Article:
Saturday saw Zac's long awaited driving experience. It was a bitterly cold day, and the 90 minute drive to deepest, darkest Staffordshire saw Zac fall asleep. When we got there it seemed somewhat disorganised, but he registered for his drive and we went outside to watch the action. There was a ten minute briefing session, actually it was just a video that proved to be out of date, and then we were ready. After about 20 minutes of standing around in the icy wind Zac's name was called and he marched across to a bright yellow Lamborghini Gallardo. No lessons, just sit in the drive's seat with an instructor to your left and off you go. It wasn't even dual control.

The driver had to tug the steering wheel to prevent Zac hitting several girls with clipboards and the barrier that separated the spectators from the track, but then they got going. Zac managed to steer onto the oval circuit that had a twisty bit at one end. He got overtaken by a Porsche and a Subaru, but after a couple of laps he seemed to have mastered the controls and he got some speed up. Now, he only managed about 50 miles per hour, (I am sure this increases depending upon who is listening), but he did manage to negotiate about six miles in a car that retails at around £150,000.

It was cold on Monday. Very cold. And my white car showed just how cold by illuminating not one but two warning lights. The first one was now familiar, telling me that the outside temperature had dropped to below five degrees. The second was quite different, a squiggly line below an exclamation mark enclosed by two brackets, all in bright yellow. I looked it up in the book, thinking that I was missing a snow handbrake or something equally important, but it actually meant that the tyre pressure system had detected reduced pressure in one of my tyres. It suggested that the display would tell me which one, but it didn’t. I had a look around, a quick kick, and they all seemed ok, so I carried on. Its having a service tomorrow – I’ll let the professionals deal with it.

D-Day is getting nearer. I saw my consultant on Monday, and we discussed the options for my knee. He said I could try a brace, but that would just be a temporary thing. He did some more straight leg x-rays, and told me that my left leg needed to be realigned by seven degrees. In my mind, the decision was made. The High Tibial Osteotomy (HTO) has a very good success rate, often halting the onset of osteoarthritis and giving ten plus years to the life of the knee. The prospect of wearing a brace that realigned the knee by that much was not one that I considered. The thought of moving it seven degrees, and having it revert by the same seven degrees every time I put the brace on or took it off, seemed more like a destabilising exercise. Anyway, those who are a bit squeamish should look away now, as these are the images from inside my knee, taken during my arthroscopy, that gave my surgeon the information he required.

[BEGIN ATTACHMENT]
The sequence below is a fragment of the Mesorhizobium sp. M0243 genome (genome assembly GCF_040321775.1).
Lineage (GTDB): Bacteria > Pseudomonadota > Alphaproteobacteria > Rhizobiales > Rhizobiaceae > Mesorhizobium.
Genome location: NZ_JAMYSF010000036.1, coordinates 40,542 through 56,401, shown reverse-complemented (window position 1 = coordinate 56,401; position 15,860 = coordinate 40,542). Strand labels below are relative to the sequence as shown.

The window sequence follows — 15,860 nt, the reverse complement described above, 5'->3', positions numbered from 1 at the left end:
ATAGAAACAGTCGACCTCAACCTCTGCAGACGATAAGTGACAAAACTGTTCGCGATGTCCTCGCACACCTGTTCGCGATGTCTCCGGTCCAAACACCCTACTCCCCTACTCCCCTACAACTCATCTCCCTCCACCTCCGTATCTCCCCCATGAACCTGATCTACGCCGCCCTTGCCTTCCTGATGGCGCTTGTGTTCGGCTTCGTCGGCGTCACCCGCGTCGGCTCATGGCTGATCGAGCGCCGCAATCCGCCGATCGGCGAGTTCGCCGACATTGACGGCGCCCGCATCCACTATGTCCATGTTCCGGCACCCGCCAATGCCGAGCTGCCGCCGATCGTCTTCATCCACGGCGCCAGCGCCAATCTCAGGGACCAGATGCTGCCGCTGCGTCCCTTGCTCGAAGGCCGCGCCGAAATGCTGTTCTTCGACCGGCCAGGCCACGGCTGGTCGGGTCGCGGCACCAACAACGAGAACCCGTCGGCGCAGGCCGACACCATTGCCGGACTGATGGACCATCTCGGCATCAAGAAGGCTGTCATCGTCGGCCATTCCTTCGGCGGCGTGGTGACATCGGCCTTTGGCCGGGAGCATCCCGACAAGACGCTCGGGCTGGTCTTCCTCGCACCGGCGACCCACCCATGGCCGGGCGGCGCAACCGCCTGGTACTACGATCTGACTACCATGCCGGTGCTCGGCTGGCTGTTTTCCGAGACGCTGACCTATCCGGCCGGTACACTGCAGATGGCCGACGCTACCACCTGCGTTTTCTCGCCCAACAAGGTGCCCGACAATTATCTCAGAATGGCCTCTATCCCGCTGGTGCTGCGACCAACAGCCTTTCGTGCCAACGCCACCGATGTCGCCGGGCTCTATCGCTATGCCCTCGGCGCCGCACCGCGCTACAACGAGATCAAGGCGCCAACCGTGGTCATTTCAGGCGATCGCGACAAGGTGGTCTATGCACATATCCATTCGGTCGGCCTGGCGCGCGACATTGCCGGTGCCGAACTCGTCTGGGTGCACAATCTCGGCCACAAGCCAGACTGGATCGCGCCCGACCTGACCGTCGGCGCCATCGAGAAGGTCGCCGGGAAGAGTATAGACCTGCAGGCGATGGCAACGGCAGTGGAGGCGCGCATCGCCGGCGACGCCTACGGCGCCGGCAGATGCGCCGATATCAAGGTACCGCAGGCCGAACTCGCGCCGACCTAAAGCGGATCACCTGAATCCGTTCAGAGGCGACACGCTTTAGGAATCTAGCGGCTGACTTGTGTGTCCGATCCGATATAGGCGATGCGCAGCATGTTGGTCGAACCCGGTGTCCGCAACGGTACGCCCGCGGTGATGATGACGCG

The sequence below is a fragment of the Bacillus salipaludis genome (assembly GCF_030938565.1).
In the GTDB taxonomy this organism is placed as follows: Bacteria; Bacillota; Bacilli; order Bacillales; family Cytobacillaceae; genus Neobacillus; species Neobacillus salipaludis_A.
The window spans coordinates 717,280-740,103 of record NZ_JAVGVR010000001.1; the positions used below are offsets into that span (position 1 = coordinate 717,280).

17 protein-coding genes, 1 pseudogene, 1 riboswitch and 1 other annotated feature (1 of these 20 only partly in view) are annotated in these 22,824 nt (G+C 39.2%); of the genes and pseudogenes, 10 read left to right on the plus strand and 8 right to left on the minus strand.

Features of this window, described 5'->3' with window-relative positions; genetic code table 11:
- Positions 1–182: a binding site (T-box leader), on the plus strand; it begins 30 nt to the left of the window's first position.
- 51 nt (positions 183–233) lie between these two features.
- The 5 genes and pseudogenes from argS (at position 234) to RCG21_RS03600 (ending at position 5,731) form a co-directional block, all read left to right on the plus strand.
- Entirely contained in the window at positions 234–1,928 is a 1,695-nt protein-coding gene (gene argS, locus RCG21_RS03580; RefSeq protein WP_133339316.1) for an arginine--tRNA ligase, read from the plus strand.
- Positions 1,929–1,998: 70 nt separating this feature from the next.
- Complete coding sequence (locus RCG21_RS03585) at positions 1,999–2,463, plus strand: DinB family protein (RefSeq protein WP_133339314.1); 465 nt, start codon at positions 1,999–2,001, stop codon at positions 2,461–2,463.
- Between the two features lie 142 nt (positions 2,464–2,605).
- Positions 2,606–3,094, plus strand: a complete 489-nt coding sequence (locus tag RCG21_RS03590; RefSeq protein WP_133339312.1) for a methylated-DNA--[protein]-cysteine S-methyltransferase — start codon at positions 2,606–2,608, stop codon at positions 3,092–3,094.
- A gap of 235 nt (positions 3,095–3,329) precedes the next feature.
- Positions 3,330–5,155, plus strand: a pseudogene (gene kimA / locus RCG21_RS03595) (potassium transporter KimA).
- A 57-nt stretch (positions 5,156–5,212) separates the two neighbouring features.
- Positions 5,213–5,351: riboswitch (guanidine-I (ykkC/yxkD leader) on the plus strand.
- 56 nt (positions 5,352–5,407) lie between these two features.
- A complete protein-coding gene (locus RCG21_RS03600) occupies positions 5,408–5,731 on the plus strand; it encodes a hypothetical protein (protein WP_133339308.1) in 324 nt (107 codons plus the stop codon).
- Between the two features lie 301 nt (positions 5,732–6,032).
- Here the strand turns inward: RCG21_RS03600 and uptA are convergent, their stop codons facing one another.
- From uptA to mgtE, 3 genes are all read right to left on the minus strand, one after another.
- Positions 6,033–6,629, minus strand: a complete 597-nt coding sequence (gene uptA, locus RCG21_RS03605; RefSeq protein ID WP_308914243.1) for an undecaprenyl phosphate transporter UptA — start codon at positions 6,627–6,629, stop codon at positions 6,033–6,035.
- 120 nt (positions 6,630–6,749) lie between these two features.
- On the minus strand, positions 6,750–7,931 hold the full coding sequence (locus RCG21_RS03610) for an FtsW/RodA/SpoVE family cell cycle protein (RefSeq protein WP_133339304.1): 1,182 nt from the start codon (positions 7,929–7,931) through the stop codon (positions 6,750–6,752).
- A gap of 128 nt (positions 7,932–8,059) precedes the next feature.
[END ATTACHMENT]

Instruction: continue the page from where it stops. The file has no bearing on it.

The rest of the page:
The operation itself is now scheduled for 4th December. Originally he told me it was weight bearing as much as could be tolerated from day one. Now he is kind of backtracking. Crutches for a couple of weeks, maybe. Maybe longer. Everyone’s different. Certainly no driving. Then he explained why. ‘We actually break your leg and then take a saw to it so that we can insert a titanium plate.’

And the dangers…'well the arteries are very close to the bone so there is a chance we could slice into them with the saw. We know when this happens because your foot quickly goes white.' (Presumably there is also a lot of blood pissing out from the incision!) 'Then we would have to get the vascular surgeons involved. Touch wood I haven’t done this so far!'

Touch wood?! I’d rather have something a bit more certain than that! He then mentioned the very slight possibility of something called compartmentalisation. As someone who can’t even watch Casualty I turned off at this point. Friday 4th December – can’t wait!

Amazing what you can get on the internet these days. First Christmas present for Pixie sorted. She will be pleased!

With The Apprentice, I'm A Celebrity, and various other high profile tv shows on at the moment, its no surprise that the televisual event of the year (if not longer) has somewhat gone under the radar. Fortunately you can still see it on Sky One Catch Up TV. It is episode 4 of After Hours, starring Ardal O'Hanlon. I say 'starring Ardal O'Hanlon', but really its all about the stunning extra work of Lady M. Of course, Ole and Ethan can be seen in the distance, but the allegedly reluctant Lady came to the fore in three separate shots. Steering the trolley in a manner reminiscent of Lewis Hamilton circumnavigating the streets of Monte Carlo, she kept Mr O'Hanlon on his toes as she rounded the juice aisle and headed for the milk. If she had been Elvis, no doubt her shopping trolley would have been on eBay by now, but she is far too shy and retiring to let that happen. Actually, has anyone checked the auction site listings recently?